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kawan
04-29-2005, 08:42 PM
Hi,
A group of us had just finished learning the first segment (1st duan) of the Yang long form. Our instructor, when concluding the class, reminded us to keep the combat applications of the forms in mind when we practise in order to help qi move through the correct pathways.

While practicing the 1st duan repeatedly at home last night and imagining blocking and striking an imaginary foe in 'lou xi ao bu' (Brush Knee Twist Step), I get a tingling sensation of my striking palm. So exciting to finally feel something :)


Thanks.

stanton
04-29-2005, 09:28 PM
kawan,

it just means you practiced sufficiently and you should keep doing so. Imaging is good but without semblance of contact, nothingis gained. Better to learn the form first and do it properly.

kawan
05-01-2005, 01:54 AM
Originally posted by stanton
Imaging is good but without semblance of contact, nothingis gained. Better to learn the form first and do it properly.

Hi Stanton,
By contact, did you mean sparring?

stanton
05-01-2005, 05:39 PM
Contact is orientation and sensitivity training as in tuishou.
When you have learnt the basic elements of tuishou (rolling hands/aka push hands) then progress to shuaijiao/qi'na, if interested.

It is impossible to keep combat application in mind when you haven't learnt it through tuishou and then actual postuer awareness! The qi moving through correct pathways is a new one for me since nothing goes against the laws of anatomy and physiology unless there is sickness and ill health.

just a thought.

soraya
05-01-2005, 06:26 PM
Before you go into contact it is important to develop stable rooting and a reasonable understanding of the principles such as good posture, focus, relaxation, coordination, internalization etc. You may learn basics of qin nar and shuaijao although all the techniques are already incorporated within the form. Working on your mind and keeping your qi from being uprooted, ask your teacher what I mean by this, is most important. Visualizing martial art application during form practice is the basic essential content of Tai Chi instruction.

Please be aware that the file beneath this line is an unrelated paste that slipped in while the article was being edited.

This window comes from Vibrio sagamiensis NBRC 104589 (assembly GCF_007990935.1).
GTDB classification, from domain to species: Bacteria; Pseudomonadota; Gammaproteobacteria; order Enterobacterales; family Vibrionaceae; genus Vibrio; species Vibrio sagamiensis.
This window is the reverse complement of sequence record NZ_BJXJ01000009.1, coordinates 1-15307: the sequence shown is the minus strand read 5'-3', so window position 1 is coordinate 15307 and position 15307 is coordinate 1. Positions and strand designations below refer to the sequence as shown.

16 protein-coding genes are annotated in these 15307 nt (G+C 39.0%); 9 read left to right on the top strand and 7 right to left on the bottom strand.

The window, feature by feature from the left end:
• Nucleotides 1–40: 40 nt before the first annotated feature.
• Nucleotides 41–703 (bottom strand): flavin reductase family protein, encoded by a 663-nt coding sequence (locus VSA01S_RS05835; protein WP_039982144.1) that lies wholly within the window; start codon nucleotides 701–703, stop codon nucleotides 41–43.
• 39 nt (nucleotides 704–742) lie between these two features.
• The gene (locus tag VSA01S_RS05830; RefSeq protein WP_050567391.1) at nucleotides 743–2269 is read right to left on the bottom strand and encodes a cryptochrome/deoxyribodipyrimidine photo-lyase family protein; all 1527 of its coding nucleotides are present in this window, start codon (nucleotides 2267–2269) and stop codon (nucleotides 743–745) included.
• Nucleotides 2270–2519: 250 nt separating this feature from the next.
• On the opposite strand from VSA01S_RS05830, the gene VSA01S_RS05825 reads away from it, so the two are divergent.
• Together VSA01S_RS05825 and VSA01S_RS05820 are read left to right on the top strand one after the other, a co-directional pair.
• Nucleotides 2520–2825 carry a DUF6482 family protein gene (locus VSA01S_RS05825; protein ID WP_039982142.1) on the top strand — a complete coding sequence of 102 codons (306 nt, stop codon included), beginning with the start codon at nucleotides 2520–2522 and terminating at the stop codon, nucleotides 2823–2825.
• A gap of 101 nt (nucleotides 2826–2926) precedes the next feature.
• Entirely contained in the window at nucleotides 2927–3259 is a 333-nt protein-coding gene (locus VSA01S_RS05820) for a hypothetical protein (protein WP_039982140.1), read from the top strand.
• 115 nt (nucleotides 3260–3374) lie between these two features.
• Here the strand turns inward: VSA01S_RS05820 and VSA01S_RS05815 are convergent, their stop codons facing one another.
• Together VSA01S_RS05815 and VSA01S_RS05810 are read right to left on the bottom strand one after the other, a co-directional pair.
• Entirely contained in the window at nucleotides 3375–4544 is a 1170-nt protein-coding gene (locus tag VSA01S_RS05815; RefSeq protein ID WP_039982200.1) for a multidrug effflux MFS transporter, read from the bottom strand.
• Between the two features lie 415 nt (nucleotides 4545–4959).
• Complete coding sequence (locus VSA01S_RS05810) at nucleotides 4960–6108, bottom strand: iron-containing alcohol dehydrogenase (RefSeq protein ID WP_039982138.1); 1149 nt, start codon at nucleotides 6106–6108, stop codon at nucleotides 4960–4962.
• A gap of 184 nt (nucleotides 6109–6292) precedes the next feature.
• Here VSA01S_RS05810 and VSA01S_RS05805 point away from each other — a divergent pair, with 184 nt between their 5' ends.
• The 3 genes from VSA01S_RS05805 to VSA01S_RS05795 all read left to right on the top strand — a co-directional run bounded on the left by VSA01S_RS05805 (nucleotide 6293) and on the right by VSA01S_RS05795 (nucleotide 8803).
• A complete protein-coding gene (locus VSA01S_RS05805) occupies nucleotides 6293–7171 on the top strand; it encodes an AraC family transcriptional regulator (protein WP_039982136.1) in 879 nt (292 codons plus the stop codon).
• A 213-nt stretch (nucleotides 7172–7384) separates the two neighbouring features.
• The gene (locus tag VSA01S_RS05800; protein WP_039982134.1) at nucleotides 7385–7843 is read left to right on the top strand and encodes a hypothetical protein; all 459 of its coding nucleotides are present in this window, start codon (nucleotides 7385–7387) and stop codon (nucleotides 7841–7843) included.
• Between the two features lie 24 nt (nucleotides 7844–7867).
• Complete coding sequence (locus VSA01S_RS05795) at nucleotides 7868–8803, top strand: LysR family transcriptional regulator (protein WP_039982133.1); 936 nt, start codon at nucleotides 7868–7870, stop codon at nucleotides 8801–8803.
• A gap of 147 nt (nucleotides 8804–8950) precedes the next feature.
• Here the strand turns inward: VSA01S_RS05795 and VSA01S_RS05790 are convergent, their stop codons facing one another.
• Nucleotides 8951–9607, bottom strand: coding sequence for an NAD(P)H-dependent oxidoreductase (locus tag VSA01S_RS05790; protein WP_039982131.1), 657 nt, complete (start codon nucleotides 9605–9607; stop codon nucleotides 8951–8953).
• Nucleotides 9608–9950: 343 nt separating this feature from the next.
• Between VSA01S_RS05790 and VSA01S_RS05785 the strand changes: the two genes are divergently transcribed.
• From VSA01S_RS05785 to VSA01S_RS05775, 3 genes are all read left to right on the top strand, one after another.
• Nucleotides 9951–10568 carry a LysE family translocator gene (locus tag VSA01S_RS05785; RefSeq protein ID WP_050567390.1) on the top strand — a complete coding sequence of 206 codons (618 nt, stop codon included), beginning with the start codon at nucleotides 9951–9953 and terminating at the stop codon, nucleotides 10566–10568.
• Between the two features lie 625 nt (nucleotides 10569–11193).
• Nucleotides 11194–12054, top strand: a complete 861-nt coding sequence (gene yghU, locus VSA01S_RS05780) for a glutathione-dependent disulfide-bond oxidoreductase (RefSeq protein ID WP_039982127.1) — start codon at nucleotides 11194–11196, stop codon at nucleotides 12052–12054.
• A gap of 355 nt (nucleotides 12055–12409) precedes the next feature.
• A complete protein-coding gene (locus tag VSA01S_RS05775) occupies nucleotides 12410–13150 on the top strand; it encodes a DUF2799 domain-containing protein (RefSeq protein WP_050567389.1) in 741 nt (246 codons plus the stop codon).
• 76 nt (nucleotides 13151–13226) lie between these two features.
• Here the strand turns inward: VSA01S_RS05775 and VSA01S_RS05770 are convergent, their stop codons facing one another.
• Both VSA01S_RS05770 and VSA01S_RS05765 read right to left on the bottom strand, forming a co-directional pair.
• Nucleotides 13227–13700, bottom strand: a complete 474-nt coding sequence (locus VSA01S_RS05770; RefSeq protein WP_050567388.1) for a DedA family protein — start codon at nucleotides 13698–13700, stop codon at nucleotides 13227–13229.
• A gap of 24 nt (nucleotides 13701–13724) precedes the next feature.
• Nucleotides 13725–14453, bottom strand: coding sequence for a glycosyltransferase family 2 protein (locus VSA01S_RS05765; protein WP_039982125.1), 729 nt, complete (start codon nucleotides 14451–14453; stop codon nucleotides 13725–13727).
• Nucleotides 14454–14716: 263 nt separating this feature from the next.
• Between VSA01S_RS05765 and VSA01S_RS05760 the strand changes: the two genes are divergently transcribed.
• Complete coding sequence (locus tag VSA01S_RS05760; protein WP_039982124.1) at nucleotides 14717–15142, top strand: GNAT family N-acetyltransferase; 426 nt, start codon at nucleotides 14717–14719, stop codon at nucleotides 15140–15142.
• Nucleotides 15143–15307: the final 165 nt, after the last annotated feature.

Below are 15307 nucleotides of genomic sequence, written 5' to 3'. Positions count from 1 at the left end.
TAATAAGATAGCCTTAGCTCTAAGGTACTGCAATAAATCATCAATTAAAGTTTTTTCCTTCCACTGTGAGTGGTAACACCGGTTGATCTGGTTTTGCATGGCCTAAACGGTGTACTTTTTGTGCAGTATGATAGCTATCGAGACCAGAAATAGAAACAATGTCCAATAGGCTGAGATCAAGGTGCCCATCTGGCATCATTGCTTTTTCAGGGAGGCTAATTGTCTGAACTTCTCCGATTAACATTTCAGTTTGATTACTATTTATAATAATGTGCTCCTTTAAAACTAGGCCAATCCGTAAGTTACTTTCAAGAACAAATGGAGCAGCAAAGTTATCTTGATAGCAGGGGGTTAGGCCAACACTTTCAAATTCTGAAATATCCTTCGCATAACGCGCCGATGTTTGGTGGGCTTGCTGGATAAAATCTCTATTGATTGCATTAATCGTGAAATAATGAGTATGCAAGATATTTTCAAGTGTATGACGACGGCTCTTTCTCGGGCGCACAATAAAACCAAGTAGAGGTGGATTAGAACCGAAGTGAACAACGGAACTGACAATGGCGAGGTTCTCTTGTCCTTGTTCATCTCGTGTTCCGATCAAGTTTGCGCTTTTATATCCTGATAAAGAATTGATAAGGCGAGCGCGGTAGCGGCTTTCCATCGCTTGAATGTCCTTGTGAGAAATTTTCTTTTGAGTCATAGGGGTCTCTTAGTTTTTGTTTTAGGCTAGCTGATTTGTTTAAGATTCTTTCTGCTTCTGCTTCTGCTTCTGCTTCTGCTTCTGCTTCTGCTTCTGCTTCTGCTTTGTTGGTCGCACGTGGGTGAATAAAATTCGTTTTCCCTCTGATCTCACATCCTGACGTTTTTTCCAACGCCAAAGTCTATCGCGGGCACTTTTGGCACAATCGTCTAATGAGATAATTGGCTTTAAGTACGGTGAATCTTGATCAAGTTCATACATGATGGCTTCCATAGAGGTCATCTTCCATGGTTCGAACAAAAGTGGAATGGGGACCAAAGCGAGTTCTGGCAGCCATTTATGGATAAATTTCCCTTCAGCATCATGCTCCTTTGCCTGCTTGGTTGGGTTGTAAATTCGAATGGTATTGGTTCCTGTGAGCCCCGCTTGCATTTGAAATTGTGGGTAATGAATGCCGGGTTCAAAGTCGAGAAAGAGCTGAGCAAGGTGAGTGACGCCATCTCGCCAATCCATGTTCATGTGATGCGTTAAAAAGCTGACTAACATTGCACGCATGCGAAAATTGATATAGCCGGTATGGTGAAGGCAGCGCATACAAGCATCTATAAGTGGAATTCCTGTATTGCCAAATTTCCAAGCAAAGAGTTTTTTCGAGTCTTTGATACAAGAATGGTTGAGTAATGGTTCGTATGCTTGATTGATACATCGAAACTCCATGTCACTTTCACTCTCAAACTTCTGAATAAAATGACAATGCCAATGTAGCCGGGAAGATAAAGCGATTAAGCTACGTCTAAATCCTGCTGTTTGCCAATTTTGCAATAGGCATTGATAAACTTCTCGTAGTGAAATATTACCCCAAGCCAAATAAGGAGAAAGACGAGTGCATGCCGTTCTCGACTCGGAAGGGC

Movements are becoming more accurate and purposeful, your mind develops a stronger determination and your whole form becomes more foucsed. Even If your intention is not becoming a martial artist, this is extremely crucial to develop internal strength which can heal as well as kill.

When you are unable to shift weight and know the difference between substantial and insubstantial, your balance will be weak. Under pressure of tuishou and shan shou, your balance will become even weaker and you will start utilizing brute muscle force

Melanie
05-02-2005, 01:46 AM
Originally posted by stanton


It is impossible to keep combat application in mind when you haven't learnt it through tuishou and then actual postuer awareness! The qi moving through correct pathways is a new one for me since nothing goes against the laws of anatomy and physiology unless there is sickness and ill health.

just a thought.

I used to think like that but my teacher taught me something better. Tuishou without form is useless but there is no way that you skip the form and qi gong. When you look at the form you will notice that every movement is based on proper body mechanics. This means that when you proceed against natural anatomy or physiology like unbalanced stances, wrong angles and moves, you will feel weak. Your body communicates to you by feeling unwell that your qi hasn't moved along the right pathways.

BillT
05-02-2005, 12:39 PM
Kawan- I would like to think you have arrived at the sensation you are after. The "best" form work I do primarily produces a sensation in my hands. It only occurs when everything is moving in a relaxed, but coordinated way. I think you can get the same sensation out of non-martial qiqong, but if you have the postures of the Yang form right, that sensation and the position is associated with a variety of effective applications, as well as the health benefits of the training.

In Xingyi, the notion of the "internal" is a bit different than in Tai Chi, but tied to your title, "Martial Intent and Qi."

You learning to cultivate Qi in a reservoir around the groin/lower abdomen (not just the Dantian); this is released by the "intent", not a thought out plan but more of a releasing decision. From there, the Qi flows mostly in a rising and falling pattern, like a big tire rolling forward to the target, through the target. The more advanced and longer you have trained, the more easily (and effectively) that qi flow is, and the more problem it creates for the recipient. Bill

kawan
05-03-2005, 11:04 AM
Hi All,
Thanks for the replies and advice.

erwins
05-07-2005, 08:41 PM
Kawan,

When I do the following things before practicing my form, I usually feel the qi in my hands/arms and around my head and shoulders.

1) good warmup and stretching around 10 - 15 minutes.
2) good focused meditation. I find standing closing my eyes, relaxing and quieting mind, and taking 20 - 30 slow deep longs breaths helps facilitate this
3) playing the form in a relaxed, but accurate manner.

I don't always get to do all 3 things and sometimes just start doing the form. That's when all I really get is a physical workout. My mind and spirit are not there, and of course, no qi.

Erwin